Quote:
And, of course there should be some broad-phase culling. With a regular heightfield, it seems you could look at the sphere motion projected into the plane; it would then be a moving circle, and you could easily determine which terrain blocks you needed to sweep against.

This is why I was trying to turn the sphere into a ray. But I later realized that pushing all triangles toward their normal is obviously going to change the shape of the terrain. The vertices would not even be aligned on the grid anymore. And it's definitely not as simple as lowering the ray by it's radius. It could work, if the slopes were not too steep. Unfortunately for me, some of mine will be.

I use the grid to optimize casting rays into the terrain. You can see the whole topic here, but I think it's of little relevance. I don't see how the same routine could be fitted to work with moving spheres. If I could find those grid cells which intersect with the sphere as fast as the ray version, I would have a serious cull-rejection. Here's a snap of the ray calculation. Only two triangles to test in each cell:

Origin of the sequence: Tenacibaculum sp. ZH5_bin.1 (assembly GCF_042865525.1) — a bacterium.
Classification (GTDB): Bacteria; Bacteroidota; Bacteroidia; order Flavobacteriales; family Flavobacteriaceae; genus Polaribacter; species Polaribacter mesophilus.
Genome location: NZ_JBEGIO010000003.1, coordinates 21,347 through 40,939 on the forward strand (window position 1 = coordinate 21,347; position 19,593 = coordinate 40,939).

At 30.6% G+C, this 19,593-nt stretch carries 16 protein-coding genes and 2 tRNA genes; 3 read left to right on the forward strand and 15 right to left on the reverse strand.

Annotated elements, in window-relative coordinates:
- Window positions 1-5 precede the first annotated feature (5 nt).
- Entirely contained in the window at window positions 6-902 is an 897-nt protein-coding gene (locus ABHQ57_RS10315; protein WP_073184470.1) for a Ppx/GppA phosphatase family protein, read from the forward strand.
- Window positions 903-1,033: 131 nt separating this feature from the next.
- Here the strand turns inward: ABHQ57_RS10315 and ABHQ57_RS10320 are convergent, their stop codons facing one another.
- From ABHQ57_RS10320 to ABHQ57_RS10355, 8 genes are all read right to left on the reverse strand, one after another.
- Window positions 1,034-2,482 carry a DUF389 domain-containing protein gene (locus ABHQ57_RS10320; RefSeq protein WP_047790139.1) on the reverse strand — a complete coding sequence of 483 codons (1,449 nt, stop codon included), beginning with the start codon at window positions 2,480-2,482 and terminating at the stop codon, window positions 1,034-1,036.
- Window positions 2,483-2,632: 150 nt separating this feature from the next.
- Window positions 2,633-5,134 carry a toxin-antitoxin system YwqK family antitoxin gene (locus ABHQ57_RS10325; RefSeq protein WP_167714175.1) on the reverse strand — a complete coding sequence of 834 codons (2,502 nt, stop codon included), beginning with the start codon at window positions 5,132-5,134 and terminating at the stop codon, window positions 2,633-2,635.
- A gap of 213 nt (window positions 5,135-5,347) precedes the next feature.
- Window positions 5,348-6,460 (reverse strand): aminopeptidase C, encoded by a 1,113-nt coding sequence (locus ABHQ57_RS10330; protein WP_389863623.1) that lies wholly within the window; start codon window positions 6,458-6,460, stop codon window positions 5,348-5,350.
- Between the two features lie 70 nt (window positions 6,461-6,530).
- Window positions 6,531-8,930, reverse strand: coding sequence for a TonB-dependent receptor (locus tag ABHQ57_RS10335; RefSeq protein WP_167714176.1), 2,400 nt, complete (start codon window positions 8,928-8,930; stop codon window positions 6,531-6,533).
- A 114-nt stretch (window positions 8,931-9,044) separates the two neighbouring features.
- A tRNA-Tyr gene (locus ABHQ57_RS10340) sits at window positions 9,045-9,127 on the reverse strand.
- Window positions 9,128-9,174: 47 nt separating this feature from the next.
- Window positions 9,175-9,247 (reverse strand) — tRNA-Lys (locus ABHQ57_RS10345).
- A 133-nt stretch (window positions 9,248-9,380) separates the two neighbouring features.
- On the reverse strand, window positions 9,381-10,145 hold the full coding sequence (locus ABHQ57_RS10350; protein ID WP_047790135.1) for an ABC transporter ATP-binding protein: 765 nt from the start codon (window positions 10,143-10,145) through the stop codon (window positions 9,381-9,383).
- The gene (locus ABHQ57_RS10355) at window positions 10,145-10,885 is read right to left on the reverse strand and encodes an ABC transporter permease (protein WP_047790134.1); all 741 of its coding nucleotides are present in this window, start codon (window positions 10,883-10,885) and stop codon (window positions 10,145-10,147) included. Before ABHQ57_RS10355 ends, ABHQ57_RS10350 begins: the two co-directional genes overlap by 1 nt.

I appreciate the help

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oliii    2196
Quote:
Original post by Jiia
Is this true, even with slightly sharp banks?


Ah, yes, but what you have here is a convex edge, not concave. The edges on trhe right of the picture are the concave ones.

If you do in swept, it's tricker.

If you remember, doing it as an intersection is easier. YO just have to use bilinear interpolation.

consequently, you can get the height of a point of collision using bilerp (bilinear....ect..).


analytically, ...

So you have the collision point P(t), that you want to find. P(t) is actually P(t, u, v) since it's calculated using bilerp.

Now the equation of the centre of teh sphere is

Q(t) = O + V.t

and points P(t, u, v) and Q(t) are at distance 'r' (radius).

so, you need to solve for t, u, v. Very much like a ray-triangle intersection test.

In fact, forget about it. Just do simple sphere-triangle tests.